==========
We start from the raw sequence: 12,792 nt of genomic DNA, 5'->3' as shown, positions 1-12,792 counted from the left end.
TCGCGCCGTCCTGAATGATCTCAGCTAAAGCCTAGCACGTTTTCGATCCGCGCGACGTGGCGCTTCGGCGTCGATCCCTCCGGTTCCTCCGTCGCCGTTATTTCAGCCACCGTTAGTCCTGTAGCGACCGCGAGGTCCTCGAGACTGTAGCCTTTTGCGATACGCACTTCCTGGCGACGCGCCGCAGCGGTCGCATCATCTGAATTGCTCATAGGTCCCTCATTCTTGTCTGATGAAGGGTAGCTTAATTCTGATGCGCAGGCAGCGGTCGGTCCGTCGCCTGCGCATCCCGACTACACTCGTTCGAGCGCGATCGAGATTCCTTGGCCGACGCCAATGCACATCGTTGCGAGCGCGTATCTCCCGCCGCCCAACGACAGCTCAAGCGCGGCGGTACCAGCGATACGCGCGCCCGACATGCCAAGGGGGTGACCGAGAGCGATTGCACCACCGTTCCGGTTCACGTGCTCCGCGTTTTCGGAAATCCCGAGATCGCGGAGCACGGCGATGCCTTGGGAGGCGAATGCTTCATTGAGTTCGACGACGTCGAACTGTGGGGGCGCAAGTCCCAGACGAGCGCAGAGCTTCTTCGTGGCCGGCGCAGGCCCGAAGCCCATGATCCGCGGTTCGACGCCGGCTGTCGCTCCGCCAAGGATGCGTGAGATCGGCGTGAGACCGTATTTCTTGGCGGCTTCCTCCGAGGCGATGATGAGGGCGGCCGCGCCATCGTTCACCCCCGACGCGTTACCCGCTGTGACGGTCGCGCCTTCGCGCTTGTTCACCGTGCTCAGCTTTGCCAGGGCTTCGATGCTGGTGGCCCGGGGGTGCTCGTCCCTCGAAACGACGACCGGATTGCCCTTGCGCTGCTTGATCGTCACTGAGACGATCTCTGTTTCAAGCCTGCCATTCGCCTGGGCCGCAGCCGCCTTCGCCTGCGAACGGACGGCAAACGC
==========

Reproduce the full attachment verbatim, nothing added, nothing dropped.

We start from the raw sequence: 12,792 nt of genomic DNA, 5'->3' as shown, positions 1-12,792 counted from the left end.
TCGCGCCGTCCTGAATGATCTCAGCTAAAGCCTAGCACGTTTTCGATCCGCGCGACGTGGCGCTTCGGCGTCGATCCCTCCGGTTCCTCCGTCGCCGTTATTTCAGCCACCGTTAGTCCTGTAGCGACCGCGAGGTCCTCGAGACTGTAGCCTTTTGCGATACGCACTTCCTGGCGACGCGCCGCAGCGGTCGCATCATCTGAATTGCTCATAGGTCCCTCATTCTTGTCTGATGAAGGGTAGCTTAATTCTGATGCGCAGGCAGCGGTCGGTCCGTCGCCTGCGCATCCCGACTACACTCGTTCGAGCGCGATCGAGATTCCTTGGCCGACGCCAATGCACATCGTTGCGAGCGCGTATCTCCCGCCGCCCAACGACAGCTCAAGCGCGGCGGTACCAGCGATACGCGCGCCCGACATGCCAAGGGGGTGACCGAGAGCGATTGCACCACCGTTCCGGTTCACGTGCTCCGCGTTTTCGGAAATCCCGAGATCGCGGAGCACGGCGATGCCTTGGGAGGCGAATGCTTCATTGAGTTCGACGACGTCGAACTGTGGGGGCGCAAGTCCCAGACGAGCGCAGAGCTTCTTCGTGGCCGGCGCAGGCCCGAAGCCCATGATCCGCGGTTCGACGCCGGCTGTCGCTCCGCCAAGGATGCGTGAGATCGGCGTGAGACCGTATTTCTTGGCGGCTTCCTCCGAGGCGATGATGAGGGCGGCCGCGCCATCGTTCACCCCCGACGCGTTACCCGCTGTGACGGTCGCGCCTTCGCGCTTGTTCACCGTGCTCAGCTTTGCCAGGGCTTCGATGCTGGTGGCCCGGGGGTGCTCGTCCCTCGAAACGACGACCGGATTGCCCTTGCGCTGCTTGATCGTCACTGAGACGATCTCTGTTTCAAGCCTGCCATTCGCCTGGGCCGCAGCCGCCTTCGCCTGCGAACGGACGGCAAACGC